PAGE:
[Beowulf] precise synchronization of system clocks
Robert G. Brown
rgb at phy.duke.edu
Tue Sep 30 11:37:12 EDT 2008
On Tue, 30 Sep 2008, Lux, James P wrote:
This is a very nice response, and I think you're on a very good track.
IIRC from discussion a few years ago, GPS can yield what, microsecond or
better timing (if used to adjust drift and resync all clocks)? In
principle sub-microsecond, since a microsecond is order of 300 meters
and GPS can get you within 30.
> The GPS synchronization problem is actually substantially easier. The
> propagation delay from satellite to receiver is varying in a very
> predictable manner (in fact, the nav solution solves for it); the signal is
> specifically designed for accurate timing (i.e. A PN code generated from a
> Cs clock is a darn good way to transmit timing and frequency information)
> Keeping it beowulf'y, if you want fine grained synchronization so that you
> don't lose performance when doing barriers, you're probably going to need
> some sort of common clock. The typical microprocessor crystal just isn't
> good enough. Actually, though, when talking about this sort of sync, aren't
> we getting close to SIMD sort of processing? Is a "cluster of commodity
> computers" actually a "good" way to be doing this sort of thing?
There is a natural synchronization driven by task advancement and
barriers already. The problem, I think, is in getting "everything else"
to be at least moderately synchronous, as it is the noise of this that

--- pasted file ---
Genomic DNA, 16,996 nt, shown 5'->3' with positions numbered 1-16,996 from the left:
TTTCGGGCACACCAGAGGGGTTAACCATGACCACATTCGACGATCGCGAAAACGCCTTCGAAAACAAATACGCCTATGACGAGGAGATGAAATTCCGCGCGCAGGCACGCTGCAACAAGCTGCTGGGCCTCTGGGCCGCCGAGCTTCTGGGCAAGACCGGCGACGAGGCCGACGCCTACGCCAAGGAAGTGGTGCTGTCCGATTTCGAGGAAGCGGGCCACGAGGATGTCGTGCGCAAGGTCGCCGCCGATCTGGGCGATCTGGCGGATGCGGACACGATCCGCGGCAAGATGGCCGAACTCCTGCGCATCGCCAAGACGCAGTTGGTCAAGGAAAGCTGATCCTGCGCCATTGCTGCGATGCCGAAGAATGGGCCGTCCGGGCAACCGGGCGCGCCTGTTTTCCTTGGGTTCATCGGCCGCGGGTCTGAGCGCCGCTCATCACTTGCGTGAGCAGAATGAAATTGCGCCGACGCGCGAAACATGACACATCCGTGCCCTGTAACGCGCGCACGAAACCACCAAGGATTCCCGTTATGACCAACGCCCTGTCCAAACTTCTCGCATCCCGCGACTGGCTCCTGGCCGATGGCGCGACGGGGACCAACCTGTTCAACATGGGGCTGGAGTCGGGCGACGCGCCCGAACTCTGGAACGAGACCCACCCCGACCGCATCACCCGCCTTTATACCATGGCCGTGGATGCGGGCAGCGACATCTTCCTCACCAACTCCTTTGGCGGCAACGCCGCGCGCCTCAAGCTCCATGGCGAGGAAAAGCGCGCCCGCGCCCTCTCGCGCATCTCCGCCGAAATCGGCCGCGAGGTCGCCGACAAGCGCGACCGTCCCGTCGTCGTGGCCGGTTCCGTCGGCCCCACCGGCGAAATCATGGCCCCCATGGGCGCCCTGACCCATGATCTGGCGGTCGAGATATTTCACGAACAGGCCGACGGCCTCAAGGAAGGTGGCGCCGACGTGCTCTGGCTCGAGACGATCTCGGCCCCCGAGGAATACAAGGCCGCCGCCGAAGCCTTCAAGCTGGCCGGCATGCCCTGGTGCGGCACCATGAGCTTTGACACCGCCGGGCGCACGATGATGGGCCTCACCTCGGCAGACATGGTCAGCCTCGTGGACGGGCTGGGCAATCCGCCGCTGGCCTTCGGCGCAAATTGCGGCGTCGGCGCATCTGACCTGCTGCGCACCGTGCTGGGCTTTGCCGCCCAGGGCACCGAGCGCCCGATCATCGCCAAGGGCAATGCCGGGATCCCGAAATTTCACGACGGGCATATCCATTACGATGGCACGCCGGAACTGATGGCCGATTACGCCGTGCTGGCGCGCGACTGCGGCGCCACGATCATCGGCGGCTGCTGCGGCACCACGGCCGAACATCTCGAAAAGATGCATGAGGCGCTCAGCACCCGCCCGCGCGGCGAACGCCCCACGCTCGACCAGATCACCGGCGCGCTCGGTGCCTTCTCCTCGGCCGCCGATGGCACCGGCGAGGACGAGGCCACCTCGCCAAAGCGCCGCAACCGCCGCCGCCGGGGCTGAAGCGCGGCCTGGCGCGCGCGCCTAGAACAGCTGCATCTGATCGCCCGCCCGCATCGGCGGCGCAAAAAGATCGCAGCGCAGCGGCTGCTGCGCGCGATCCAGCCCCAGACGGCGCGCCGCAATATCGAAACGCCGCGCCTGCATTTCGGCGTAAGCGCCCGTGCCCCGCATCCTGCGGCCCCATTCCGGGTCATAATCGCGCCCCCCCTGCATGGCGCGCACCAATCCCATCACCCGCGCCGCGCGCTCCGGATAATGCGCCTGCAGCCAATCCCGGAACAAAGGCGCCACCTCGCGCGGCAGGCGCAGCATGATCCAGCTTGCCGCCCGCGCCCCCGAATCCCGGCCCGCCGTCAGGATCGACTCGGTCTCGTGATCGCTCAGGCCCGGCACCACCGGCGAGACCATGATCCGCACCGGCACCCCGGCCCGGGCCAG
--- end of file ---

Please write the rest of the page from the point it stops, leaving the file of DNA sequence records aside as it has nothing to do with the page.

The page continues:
degrades the otherwise synchronous task is it not? If one could
convince the kernel to "start" all of its housekeeping task timeslices
within (say) 1 usec worst case across all nodes, you would effectively
parallelize and synchronize this noise. I don't think it would be
necessary to shoot for true SIMD-like advancement, clock by clock --
only to drive systems into a (nearly) identical state so that one CPU is
only rarely waiting on another because of a random out-of-step timeslice
being allocated to something outside of the task. Organization OF the
task is up to the parallel programmer, I would think, but it is
generally done under the assumption that the loss of occasional
timeslices doesn't much matter, only they do.
However, I would think it would require a lot of work to get the
kernel(s) to respect a usec-synchronized clock, assuming that one could
constrain the hardware so that it didn't generate too much random (e.g.
interrupt) noise on its own.
Robert G. Brown Phone(cell): 1-919-280-8443
Duke University Physics Dept, Box 90305
Durham, N.C. 27708-0305
Book of Lilith Website: http://www.phy.duke.edu/~rgb/Lilith/Lilith.php
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